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Placenta accreta, increta, and percreta can threaten or take a pregnant patient's life when massive hemorrhage ensues. Experts give life-saving strategies for such a surgical emergency.
Part 1 of this two-part article (Contemporary OB/GYN, April 2008 ), "Placenta accreta, increta and percreta: A team-based approach starts with prevention," covered how early diagnosis of pregnancies with these abnormal types of placental attachment can help the obstetric team prepare for and coordinate efforts to control bleeding and plan for scheduled cesarean delivery (CD). Part 2 gives your team the latest practical strategies to combat these complications in an emergency-and keep your patient from bleeding to death.
Death in childbirth, sadly, is a tragic complication of pregnancies, even in the 21st century. Even now, three out of every 100,000 American women who give birth to a live baby will die, as we pointed out in Part 1. A key reason for this is the occurrence of an abnormally adherent placenta, which may present clinically as placenta accreta, placenta increta, or placenta percreta. Because these three complications are more likely in women with a previous CD, you may be facing more cases, given increasing CD rates.
1. Placenta accreta is characterized by superficial attachment of trophoblastic villi to the myometrium,
2. Placenta increta is invasion of villi into the myometrium, and
3. Placenta percreta is characterized by full penetration through the myometrial wall, with possible invasion into adjacent structures.
Last month, we emphasized the importance of early diagnosis through imaging. In Part 2, as we determine the roles of pelvic pressure packs, aortic clamping, internal iliac artery embolization, and intraoperative blood replacement, we will focus on the latest evidence about their effectiveness and potential risks for stopping life-threatening blood loss.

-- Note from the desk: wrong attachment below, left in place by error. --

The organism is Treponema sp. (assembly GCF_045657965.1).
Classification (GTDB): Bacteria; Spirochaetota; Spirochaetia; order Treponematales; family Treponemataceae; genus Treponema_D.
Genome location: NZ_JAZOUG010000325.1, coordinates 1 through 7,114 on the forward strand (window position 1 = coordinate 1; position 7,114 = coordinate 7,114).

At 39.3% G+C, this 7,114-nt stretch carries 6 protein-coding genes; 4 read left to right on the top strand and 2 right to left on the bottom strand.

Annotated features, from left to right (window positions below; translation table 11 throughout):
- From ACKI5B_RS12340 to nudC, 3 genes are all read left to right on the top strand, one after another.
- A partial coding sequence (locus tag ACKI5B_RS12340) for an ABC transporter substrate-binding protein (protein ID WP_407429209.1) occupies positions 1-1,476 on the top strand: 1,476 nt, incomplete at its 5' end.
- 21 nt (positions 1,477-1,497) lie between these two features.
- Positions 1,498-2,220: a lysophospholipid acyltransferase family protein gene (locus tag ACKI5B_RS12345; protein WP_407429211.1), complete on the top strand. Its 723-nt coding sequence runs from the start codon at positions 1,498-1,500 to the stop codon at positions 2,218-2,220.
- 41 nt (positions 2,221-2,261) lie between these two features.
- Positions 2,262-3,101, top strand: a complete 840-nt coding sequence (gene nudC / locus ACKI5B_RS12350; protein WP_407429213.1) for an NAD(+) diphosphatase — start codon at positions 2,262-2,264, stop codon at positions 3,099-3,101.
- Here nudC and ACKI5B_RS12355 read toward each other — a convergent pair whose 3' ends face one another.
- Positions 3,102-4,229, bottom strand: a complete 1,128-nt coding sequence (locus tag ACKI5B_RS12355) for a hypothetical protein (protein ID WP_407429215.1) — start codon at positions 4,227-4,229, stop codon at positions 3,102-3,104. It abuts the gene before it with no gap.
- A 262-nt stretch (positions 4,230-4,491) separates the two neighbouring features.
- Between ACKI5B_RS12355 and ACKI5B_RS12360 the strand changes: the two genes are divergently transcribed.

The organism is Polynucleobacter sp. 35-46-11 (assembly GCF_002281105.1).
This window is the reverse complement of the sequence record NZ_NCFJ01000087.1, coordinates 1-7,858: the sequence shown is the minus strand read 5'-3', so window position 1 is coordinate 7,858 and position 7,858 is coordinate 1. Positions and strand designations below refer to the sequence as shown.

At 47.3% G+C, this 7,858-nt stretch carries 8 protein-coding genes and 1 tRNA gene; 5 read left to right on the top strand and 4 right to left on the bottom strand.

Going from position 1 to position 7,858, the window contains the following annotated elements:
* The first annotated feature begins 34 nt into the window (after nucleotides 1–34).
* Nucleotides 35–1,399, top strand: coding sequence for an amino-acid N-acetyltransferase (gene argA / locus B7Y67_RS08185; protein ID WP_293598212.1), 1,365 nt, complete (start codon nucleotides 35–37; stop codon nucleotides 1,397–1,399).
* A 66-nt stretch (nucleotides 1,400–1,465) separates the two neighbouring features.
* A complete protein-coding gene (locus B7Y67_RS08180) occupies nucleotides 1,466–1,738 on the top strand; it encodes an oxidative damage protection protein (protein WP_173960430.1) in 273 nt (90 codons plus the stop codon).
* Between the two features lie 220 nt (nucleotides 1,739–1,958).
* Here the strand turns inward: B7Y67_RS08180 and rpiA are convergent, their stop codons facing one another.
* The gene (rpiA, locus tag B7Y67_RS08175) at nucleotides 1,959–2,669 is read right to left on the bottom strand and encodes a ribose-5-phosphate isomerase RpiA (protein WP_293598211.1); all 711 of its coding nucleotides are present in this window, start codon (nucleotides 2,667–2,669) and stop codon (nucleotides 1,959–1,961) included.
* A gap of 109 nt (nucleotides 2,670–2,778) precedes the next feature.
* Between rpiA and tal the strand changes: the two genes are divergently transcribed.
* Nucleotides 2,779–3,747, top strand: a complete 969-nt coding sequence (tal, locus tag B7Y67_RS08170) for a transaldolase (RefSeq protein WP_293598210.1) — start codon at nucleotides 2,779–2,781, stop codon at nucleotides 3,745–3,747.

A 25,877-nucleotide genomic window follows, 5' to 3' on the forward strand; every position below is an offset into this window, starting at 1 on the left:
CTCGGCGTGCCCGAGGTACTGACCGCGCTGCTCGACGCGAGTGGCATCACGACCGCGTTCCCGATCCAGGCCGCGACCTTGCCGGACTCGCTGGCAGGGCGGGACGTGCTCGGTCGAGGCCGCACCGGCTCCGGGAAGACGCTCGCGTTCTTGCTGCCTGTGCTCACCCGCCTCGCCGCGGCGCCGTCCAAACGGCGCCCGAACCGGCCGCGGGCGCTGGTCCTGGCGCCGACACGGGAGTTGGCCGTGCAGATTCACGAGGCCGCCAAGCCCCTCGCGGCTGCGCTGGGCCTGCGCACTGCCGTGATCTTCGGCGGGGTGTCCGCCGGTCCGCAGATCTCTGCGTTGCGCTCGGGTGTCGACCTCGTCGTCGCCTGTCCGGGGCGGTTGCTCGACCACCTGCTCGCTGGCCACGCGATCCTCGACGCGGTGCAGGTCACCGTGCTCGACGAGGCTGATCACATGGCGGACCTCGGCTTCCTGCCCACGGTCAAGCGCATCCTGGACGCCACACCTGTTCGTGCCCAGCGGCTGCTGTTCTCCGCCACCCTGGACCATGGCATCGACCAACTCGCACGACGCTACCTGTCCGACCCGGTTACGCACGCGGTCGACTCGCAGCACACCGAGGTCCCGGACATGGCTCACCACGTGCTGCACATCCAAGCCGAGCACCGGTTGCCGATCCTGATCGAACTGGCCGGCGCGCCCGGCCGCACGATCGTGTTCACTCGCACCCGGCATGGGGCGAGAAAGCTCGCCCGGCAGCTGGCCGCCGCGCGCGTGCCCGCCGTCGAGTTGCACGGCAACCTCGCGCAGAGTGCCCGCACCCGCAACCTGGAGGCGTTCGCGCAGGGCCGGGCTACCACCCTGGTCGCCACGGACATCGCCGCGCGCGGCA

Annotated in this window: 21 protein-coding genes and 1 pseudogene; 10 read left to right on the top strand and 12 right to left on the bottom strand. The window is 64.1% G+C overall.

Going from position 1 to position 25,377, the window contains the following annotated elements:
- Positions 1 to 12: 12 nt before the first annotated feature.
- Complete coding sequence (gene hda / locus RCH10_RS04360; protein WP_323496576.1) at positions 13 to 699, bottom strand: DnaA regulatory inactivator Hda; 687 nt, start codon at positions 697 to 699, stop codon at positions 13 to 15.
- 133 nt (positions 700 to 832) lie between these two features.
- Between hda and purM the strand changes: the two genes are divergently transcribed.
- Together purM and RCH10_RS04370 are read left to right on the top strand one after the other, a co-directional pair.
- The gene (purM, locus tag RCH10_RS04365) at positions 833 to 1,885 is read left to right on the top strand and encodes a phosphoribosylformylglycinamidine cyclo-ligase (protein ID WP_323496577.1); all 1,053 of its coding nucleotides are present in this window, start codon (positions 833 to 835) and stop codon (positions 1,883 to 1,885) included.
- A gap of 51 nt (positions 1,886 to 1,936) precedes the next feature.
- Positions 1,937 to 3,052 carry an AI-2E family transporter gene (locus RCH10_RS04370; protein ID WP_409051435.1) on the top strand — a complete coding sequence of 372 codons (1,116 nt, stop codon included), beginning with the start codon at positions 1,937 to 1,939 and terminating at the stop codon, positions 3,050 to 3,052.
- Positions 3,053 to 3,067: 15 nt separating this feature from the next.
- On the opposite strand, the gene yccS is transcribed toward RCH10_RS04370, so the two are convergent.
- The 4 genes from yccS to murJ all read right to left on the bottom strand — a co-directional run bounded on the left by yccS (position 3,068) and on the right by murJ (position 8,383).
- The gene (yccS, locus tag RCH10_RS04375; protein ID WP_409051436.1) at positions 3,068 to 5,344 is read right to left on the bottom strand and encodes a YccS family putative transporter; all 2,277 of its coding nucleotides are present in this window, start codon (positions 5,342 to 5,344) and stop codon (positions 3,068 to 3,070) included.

Pelvic artery balloon placement has been proposed to reduce blood loss and to assist in conservative management to avoid hysterectomy.1 Some investigators assessing the use of prophylactic occlusion balloons in the internal iliac arteries with selective arterial embolization have reported a greater than 80% success rate in controlling postpartum hemorrhage.2,3 Other research supports these findings with normal resumption of menses within 3 to 6 months and subsequent uncomplicated pregnancies.4-7 Because preoperative internal iliac balloon catheters could theoretically interfere with uterine blood flow and cause acute fetal distress, they should not be inflated until after delivery.
Recent data on prophylactic catheter placement and balloon occlusion during hysterectomy for placenta accreta indicate no benefit, when compared with patients who underwent hysterectomy without vascular occlusion.8 Furthermore, two recent case reports have highlighted the potential for common iliac and femoral artery thrombosis with placement of internal iliac catheters for this indication.9,10
Some clinicians prefer intraoperative internal iliac artery ligation for hemorrhage prophylaxis to prophylactic catheter placement. However, only physicians comfortable with this technique should perform this maneuver. In addition, internal iliac artery ligation removes the option for subsequent uterine artery embolization.
Also consider whether adequate suction devices are available to assist with visualization during heavy blood loss. Another perioperative consideration is the rapid availability of intraoperative blood testing (e.g., hematocrit, platelets, acid-base parameters, coagulation function). In the face of significant blood loss, for example, the i-Stat portable monitoring system (PCA; i-STAT Corp., Princeton, NJ) allows rapid bedside assessment, which facilitates timely monitoring of the effects of transfusions and a patient's status. We have found that assigning a specific team member to document these values on a regular basis (every 15–30 minutes during heavy bleeding) helps to elucidate trends and identify the need for changes in strategy in response to heavy intraoperative bleeding.